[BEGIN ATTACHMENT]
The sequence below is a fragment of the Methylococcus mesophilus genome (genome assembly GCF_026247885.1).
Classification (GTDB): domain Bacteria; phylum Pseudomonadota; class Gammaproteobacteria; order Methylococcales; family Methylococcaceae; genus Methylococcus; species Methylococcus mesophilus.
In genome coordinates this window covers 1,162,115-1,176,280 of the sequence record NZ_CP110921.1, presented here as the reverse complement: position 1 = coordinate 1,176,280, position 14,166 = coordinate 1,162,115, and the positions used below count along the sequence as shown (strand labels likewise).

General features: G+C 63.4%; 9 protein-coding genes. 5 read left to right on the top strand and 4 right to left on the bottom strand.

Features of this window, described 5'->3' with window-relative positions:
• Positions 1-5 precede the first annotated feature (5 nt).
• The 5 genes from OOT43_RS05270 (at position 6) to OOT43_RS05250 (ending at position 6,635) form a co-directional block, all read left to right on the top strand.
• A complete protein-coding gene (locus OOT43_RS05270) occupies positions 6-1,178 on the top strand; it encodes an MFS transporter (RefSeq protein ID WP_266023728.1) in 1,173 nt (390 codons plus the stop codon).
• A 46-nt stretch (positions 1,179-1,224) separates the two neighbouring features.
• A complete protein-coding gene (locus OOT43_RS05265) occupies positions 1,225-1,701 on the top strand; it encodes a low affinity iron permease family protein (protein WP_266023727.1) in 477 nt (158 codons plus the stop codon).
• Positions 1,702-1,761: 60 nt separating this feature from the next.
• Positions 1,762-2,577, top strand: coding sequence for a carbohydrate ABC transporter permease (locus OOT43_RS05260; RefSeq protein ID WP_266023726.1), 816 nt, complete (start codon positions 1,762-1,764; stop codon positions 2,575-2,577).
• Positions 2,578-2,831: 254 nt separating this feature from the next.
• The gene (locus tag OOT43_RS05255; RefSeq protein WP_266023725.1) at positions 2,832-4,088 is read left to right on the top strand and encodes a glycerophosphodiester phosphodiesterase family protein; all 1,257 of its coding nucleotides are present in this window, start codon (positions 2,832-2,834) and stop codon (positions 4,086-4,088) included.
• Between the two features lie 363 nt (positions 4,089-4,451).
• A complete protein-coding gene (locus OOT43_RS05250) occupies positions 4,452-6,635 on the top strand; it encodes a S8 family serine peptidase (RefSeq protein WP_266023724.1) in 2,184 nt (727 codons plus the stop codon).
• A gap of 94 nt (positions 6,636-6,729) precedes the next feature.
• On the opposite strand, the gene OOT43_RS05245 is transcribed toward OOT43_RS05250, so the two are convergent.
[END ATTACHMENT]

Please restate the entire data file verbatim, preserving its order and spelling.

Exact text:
The sequence below is a fragment of the Methylococcus mesophilus genome (genome assembly GCF_026247885.1).
Classification (GTDB): domain Bacteria; phylum Pseudomonadota; class Gammaproteobacteria; order Methylococcales; family Methylococcaceae; genus Methylococcus; species Methylococcus mesophilus.
In genome coordinates this window covers 1,162,115-1,176,280 of the sequence record NZ_CP110921.1, presented here as the reverse complement: position 1 = coordinate 1,176,280, position 14,166 = coordinate 1,162,115, and the positions used below count along the sequence as shown (strand labels likewise).

General features: G+C 63.4%; 9 protein-coding genes. 5 read left to right on the top strand and 4 right to left on the bottom strand.

Features of this window, described 5'->3' with window-relative positions:
• Positions 1-5 precede the first annotated feature (5 nt).
• The 5 genes from OOT43_RS05270 (at position 6) to OOT43_RS05250 (ending at position 6,635) form a co-directional block, all read left to right on the top strand.
• A complete protein-coding gene (locus OOT43_RS05270) occupies positions 6-1,178 on the top strand; it encodes an MFS transporter (RefSeq protein ID WP_266023728.1) in 1,173 nt (390 codons plus the stop codon).
• A 46-nt stretch (positions 1,179-1,224) separates the two neighbouring features.
• A complete protein-coding gene (locus OOT43_RS05265) occupies positions 1,225-1,701 on the top strand; it encodes a low affinity iron permease family protein (protein WP_266023727.1) in 477 nt (158 codons plus the stop codon).
• Positions 1,702-1,761: 60 nt separating this feature from the next.
• Positions 1,762-2,577, top strand: coding sequence for a carbohydrate ABC transporter permease (locus OOT43_RS05260; RefSeq protein ID WP_266023726.1), 816 nt, complete (start codon positions 1,762-1,764; stop codon positions 2,575-2,577).
• Positions 2,578-2,831: 254 nt separating this feature from the next.
• The gene (locus tag OOT43_RS05255; RefSeq protein WP_266023725.1) at positions 2,832-4,088 is read left to right on the top strand and encodes a glycerophosphodiester phosphodiesterase family protein; all 1,257 of its coding nucleotides are present in this window, start codon (positions 2,832-2,834) and stop codon (positions 4,086-4,088) included.
• Between the two features lie 363 nt (positions 4,089-4,451).
• A complete protein-coding gene (locus OOT43_RS05250) occupies positions 4,452-6,635 on the top strand; it encodes a S8 family serine peptidase (RefSeq protein WP_266023724.1) in 2,184 nt (727 codons plus the stop codon).
• A gap of 94 nt (positions 6,636-6,729) precedes the next feature.
• On the opposite strand, the gene OOT43_RS05245 is transcribed toward OOT43_RS05250, so the two are convergent.